This proposal requests funds for a high accuracy quadrupole time-of-flight (QTOF) mass spectrometer with high resolution, high sensitivity and fast duty cycle to assist a productive group of investigators at Johns Hopkins University School of Medicine and School of Public Health along with their collaborators in their proteomic studies. This instrument will mainly be used for qualitative studies such as protein identification and analysis of certain post-translational modifications (PTMs) and quantitative studies for measurement of relative abundance of proteins and PTMs. Two existing QTOF instruments (one in the proteomics core facility and one in the Pandey laboratory) are being retired at Johns Hopkins in 2009 as they are old instruments (10 and 7 years old, respectively) and lack many of the advanced features of newer instruments such as fast duty cycles, high mass accuracy, large dynamic range and accurate quantitation capabilities. Owing to this lack of availability of a high resolution tandem mass spectrometer for routine LC-MS/MS type analyses for protein identification and quantitation, the proposed QTOF mass spectrometer is expected to become a major workhorse for the projects in which a team of expert mass spectrometrists and biologists will be greatly benefited. The research groups from the laboratories of Gerald Hart, Philip Cole, Robert Cotter, Bert Vogelstein, Gregg Semenza, Curt Civin, Harold Varmus and Thomas Kensler will be among the major users. Personnel from Akhilesh Pandey's laboratory, along with personnel from Cotter and Hart laboratories, will provide expertise in design of mass spectrometry experiments and LC-MS/MS analysis for those major and other users who do not have mass spectrometry expertise. The advanced features of the QTOF mass spectrometer will be used for iTRAQ and SILAC-based mass spectrometric analysis, among other uses. These quantitative techniques have become very popular and have increased our knowledge about the dynamic changes in proteomes. The biological questions that will be addressed using this mass spectrometry will range from discovery of biomarkers for early detection of cancers and identification of components of protein complexes to studying effects of anti-cancer compounds. Finally, the output of some of the experiments carried out using the proposed QTOF mass spectrometer will be helpful for designing validation experiments using targeted proteomics (e.g. multiple reaction monitoring) on other types of instruments such as triple quadrupole mass spectrometers.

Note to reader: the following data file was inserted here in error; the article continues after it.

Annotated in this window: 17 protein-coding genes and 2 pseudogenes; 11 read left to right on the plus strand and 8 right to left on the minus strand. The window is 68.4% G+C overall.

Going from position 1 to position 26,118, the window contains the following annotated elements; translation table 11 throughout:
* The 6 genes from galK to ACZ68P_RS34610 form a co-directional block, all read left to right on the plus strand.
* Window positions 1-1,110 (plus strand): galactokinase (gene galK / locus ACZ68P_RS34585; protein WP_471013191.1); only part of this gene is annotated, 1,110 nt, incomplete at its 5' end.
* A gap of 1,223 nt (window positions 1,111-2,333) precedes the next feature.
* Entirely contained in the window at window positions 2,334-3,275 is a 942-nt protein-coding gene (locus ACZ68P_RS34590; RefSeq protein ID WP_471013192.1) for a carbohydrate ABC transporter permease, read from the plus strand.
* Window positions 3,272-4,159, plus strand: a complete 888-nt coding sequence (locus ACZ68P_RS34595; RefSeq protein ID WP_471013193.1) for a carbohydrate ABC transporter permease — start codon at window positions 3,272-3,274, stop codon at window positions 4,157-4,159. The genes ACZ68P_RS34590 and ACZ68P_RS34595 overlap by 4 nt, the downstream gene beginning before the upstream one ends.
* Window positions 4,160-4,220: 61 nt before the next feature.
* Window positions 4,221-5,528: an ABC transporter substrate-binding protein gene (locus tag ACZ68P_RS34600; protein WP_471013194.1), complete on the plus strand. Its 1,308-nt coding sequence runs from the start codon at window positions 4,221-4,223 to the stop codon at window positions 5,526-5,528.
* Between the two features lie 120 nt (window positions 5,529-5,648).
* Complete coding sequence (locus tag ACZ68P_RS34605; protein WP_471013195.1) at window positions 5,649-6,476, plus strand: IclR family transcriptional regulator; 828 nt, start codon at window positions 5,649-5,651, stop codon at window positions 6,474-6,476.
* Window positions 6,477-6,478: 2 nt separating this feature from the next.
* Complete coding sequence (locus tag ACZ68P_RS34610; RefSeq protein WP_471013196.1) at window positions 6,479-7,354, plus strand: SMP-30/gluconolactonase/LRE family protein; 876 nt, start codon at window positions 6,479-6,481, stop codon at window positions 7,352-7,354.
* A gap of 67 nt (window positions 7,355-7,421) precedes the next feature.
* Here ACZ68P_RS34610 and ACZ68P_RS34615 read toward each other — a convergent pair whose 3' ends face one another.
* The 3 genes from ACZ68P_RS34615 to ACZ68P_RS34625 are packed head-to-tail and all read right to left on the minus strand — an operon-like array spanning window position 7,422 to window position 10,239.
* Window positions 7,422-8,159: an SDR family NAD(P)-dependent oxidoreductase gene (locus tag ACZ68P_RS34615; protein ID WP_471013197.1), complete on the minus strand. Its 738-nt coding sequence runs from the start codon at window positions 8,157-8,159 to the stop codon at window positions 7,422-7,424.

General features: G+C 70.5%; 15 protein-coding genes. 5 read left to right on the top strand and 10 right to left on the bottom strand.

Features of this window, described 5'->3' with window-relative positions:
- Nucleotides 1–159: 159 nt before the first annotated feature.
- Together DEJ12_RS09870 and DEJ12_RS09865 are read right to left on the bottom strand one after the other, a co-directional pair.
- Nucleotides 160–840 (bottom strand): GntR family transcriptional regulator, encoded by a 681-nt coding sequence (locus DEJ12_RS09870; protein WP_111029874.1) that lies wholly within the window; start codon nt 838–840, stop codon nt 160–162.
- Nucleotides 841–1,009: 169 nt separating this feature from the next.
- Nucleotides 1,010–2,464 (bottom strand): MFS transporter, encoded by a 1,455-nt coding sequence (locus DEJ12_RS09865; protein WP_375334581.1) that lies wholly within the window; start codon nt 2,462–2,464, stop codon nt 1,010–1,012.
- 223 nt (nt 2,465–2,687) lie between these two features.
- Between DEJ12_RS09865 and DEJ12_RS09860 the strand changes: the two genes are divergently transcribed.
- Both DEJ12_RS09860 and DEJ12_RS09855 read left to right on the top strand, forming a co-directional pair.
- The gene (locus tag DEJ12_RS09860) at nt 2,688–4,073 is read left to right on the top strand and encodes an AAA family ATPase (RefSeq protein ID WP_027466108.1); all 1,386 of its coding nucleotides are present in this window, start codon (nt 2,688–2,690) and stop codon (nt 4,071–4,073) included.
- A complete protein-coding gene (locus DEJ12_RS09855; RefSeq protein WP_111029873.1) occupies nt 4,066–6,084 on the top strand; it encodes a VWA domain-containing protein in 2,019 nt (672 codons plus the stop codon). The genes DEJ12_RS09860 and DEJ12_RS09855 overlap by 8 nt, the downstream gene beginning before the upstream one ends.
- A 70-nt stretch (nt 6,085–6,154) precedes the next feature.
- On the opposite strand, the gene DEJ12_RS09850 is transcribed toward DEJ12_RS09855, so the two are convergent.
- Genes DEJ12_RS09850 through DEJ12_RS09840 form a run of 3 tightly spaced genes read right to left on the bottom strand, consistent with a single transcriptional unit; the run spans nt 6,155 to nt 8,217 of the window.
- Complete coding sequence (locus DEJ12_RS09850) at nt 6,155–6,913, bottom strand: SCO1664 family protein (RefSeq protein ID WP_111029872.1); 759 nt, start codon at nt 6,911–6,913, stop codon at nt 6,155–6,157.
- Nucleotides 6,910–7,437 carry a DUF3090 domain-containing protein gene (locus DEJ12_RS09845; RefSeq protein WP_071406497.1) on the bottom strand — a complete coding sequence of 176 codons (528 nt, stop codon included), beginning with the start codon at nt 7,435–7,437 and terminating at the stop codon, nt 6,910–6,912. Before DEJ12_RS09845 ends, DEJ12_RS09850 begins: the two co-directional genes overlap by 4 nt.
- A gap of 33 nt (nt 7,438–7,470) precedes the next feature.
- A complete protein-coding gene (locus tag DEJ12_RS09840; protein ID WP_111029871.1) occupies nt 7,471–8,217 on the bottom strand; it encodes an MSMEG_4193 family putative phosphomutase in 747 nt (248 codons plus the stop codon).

QTOF mass spectrometer is a high resolution mass spectrometer with high sensitivity that allows robust analysis of proteins, peptides and post-translational modifications. It can be used in several modes of operation including data dependent acquisition;parent ion and neutral loss scan modes. This instrument will be essential for the discovery phase and provide essential information about the peptide and proteins to a group of productive biomedical investigators at Johns Hopkins University and their collaborators.
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